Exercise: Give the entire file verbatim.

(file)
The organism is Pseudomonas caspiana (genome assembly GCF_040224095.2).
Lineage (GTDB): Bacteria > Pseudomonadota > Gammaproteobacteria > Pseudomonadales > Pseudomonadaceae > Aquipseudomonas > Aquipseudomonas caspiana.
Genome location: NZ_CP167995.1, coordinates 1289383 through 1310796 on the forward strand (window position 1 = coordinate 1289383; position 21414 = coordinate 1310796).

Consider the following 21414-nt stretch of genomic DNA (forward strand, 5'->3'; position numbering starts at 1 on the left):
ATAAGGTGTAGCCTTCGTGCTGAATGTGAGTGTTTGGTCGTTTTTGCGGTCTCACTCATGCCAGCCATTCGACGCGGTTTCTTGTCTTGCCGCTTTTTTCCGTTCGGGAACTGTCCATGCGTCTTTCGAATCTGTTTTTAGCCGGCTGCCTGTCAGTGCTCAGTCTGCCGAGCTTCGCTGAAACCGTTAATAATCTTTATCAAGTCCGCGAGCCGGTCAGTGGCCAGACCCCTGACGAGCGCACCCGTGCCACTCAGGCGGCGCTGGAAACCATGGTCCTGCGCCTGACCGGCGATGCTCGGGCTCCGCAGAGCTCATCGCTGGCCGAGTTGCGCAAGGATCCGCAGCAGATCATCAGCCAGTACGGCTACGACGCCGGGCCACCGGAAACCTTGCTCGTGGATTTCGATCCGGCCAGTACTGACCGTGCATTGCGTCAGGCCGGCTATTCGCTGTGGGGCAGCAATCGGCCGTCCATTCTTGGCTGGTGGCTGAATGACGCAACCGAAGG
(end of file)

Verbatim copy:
The organism is Pseudomonas caspiana (genome assembly GCF_040224095.2).
Lineage (GTDB): Bacteria > Pseudomonadota > Gammaproteobacteria > Pseudomonadales > Pseudomonadaceae > Aquipseudomonas > Aquipseudomonas caspiana.
Genome location: NZ_CP167995.1, coordinates 1289383 through 1310796 on the forward strand (window position 1 = coordinate 1289383; position 21414 = coordinate 1310796).

Consider the following 21414-nt stretch of genomic DNA (forward strand, 5'->3'; position numbering starts at 1 on the left):
ATAAGGTGTAGCCTTCGTGCTGAATGTGAGTGTTTGGTCGTTTTTGCGGTCTCACTCATGCCAGCCATTCGACGCGGTTTCTTGTCTTGCCGCTTTTTTCCGTTCGGGAACTGTCCATGCGTCTTTCGAATCTGTTTTTAGCCGGCTGCCTGTCAGTGCTCAGTCTGCCGAGCTTCGCTGAAACCGTTAATAATCTTTATCAAGTCCGCGAGCCGGTCAGTGGCCAGACCCCTGACGAGCGCACCCGTGCCACTCAGGCGGCGCTGGAAACCATGGTCCTGCGCCTGACCGGCGATGCTCGGGCTCCGCAGAGCTCATCGCTGGCCGAGTTGCGCAAGGATCCGCAGCAGATCATCAGCCAGTACGGCTACGACGCCGGGCCACCGGAAACCTTGCTCGTGGATTTCGATCCGGCCAGTACTGACCGTGCATTGCGTCAGGCCGGCTATTCGCTGTGGGGCAGCAATCGGCCGTCCATTCTTGGCTGGTGGCTGAATGACGCAACCGAAGG